Charles Darwin (1809-1882)
As one of the most famous scientists of all time, Charles Darwin’s publication, On the Origin of Species, published on 24 November 1859, is considered to be the foundation of evolutionary biology.
What most of us don’t know is that for almost all his adult life, Darwin’s health was compromised by a combination of symptoms that left him severely debilitated for long periods of time. Some believe this may have helped his work since he once wrote, “Even ill-health, though it has annihilated several years of my life, has saved me from the distractions of society and amusement.”
He consulted more than 20 doctors, but the cause of his misery was never diagnosed. Although he tried numerous treatments, he enjoyed only temporary relief. More recently, there has been much speculation as to the nature of his illness.
As a medical student at Edinburgh University, he was too sensitive to the sight of blood and the savageness of the surgery of the day. As a result he turned his attention to natural history. Although suffering from chest pain and heart palpitations in Plymouth, England, in December 1831, he told no one in case he would be prevented from going on the survey expedition on HMS Beagle. For over 40 years Darwin suffered intermittently from a wide variety of symptoms including vertigo, dizziness, distorted vision, severe tiredness, tinnitus and depression.
Darwin had no success with conventional treatments. Hence, in 1849, after about four months of incessant vomiting, he followed the recommendation of his friend, Captain Sullivan, to try the water therapy regimen at Dr. James’ Gully’s Water Cure Establishment at Malvern. He followed a routine of being heated by a spirit lamp until dripping with perspiration, then vigorous rubbing with cold wet towels and cold foot baths, a strict diet, and walks. His health improved rapidly, and he felt that the water cure was not quackery.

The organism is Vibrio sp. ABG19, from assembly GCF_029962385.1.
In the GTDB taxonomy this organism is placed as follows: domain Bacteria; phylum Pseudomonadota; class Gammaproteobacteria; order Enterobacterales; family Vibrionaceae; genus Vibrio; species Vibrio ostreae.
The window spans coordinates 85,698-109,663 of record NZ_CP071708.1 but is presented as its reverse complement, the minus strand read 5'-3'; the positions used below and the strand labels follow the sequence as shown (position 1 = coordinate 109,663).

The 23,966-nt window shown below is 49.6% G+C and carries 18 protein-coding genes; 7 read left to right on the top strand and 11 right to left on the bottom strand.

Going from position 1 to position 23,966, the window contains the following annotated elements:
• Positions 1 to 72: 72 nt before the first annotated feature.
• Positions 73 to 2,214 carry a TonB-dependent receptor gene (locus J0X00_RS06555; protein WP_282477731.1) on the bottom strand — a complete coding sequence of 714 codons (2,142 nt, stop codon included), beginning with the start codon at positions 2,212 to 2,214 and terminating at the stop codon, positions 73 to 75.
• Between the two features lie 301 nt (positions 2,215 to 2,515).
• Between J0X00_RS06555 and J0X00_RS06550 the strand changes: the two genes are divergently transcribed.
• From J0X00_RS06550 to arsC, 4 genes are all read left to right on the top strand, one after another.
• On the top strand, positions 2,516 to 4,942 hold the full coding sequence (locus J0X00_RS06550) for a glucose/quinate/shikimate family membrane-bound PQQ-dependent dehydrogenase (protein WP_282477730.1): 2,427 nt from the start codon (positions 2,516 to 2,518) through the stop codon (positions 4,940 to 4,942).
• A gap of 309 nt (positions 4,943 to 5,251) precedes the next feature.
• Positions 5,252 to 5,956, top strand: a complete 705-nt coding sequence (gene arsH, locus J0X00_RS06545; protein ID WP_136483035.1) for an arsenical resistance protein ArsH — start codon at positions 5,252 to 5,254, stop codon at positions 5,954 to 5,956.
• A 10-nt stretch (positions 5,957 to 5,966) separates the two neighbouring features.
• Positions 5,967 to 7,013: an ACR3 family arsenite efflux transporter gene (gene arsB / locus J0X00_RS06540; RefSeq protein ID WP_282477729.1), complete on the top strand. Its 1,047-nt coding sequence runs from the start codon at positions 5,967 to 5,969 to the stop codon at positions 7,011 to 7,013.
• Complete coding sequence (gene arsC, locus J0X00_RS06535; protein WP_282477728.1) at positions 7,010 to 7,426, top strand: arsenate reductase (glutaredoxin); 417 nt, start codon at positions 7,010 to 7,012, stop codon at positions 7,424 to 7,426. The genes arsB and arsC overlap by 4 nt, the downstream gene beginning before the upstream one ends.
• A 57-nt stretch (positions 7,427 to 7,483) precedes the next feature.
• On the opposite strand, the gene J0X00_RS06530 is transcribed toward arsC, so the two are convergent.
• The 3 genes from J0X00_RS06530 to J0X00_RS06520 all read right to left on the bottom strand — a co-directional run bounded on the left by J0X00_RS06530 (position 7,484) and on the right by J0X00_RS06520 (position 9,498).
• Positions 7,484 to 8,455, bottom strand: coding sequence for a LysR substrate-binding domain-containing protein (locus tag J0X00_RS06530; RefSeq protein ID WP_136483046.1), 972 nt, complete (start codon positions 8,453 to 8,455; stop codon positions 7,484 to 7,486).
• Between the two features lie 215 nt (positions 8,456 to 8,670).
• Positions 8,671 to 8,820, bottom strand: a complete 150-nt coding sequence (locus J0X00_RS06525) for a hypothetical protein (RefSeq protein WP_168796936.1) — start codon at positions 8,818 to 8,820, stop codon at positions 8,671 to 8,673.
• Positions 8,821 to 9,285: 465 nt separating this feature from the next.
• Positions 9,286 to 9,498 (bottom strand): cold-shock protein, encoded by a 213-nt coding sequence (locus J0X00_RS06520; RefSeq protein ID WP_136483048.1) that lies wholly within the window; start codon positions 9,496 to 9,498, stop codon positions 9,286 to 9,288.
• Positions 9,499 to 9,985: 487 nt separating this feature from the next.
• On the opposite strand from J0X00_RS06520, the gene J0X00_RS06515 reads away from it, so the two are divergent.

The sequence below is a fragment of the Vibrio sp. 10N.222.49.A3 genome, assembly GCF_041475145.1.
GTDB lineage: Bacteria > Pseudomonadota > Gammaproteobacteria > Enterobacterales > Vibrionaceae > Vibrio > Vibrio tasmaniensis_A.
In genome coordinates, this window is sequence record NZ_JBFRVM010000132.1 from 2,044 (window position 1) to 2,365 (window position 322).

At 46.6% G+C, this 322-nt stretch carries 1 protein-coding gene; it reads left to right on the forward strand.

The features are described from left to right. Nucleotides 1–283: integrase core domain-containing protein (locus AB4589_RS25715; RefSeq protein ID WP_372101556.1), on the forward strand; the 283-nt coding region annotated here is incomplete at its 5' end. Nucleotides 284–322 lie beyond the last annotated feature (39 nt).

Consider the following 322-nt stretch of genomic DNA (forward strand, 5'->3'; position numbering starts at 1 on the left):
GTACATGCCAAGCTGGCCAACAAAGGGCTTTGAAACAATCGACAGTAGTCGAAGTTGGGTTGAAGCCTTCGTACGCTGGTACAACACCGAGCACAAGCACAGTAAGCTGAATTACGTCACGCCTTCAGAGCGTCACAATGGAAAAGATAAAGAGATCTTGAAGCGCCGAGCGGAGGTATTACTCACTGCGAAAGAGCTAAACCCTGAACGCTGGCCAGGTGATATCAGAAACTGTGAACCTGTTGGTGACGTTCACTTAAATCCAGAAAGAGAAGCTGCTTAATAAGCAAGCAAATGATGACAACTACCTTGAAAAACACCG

He had no faith in the homeopathic medicines that Gully gave him daily but took them as directed. After a few months in the medical facility, he returned home and continued with the diet and the water treatment; but a few months later, his sickness returned during the excitement of a British Association for the Advancement of Science meeting. Dr. Gully insisted Darwin try clairvoyance. With disdain, he saw the clairvoyant and tried to test her by asking her to read the number on a banknote he had in an envelope. She scornfully replied this was something her maidservant did and proceeded to diagnose horrors inside Darwin’s body.
Darwin recorded the effects of the continuing water treatment and in 1852 stopped the regime, finding that it did help him relax but, contrary to his earlier impression, overall was ineffective.
Darwin found that he often became ill following stressful situations, such as the excitement of attending a scientific meeting. Having escaped “smoky dirty London” to his country retreat in Downe, he became increasingly reclusive. He fitted a mirror outside his house, so he could withdraw when visitors were arriving. When he did leave home, it was mostly to visit friends or relatives, though he did endeavor to attend scientific meetings.
Darwin died at 73, an old age for his time. His symptoms had abated somewhat as he aged, which is not typical for most illnesses.
The exact nature of Darwin’s illnesses remains unknown. Unless molecular probing of his biological remains is done, no definitive diagnosis can be reached. It is likely that both organic and psychological ailments combined to cause his lifelong distress.
The issue has been engaged with the controversy between creation and evolution, with allegations that creationists are drawing attention to certain interpretations of Darwin’s illness to damage his reputation and that evolutionists refuse to recognize his faults.
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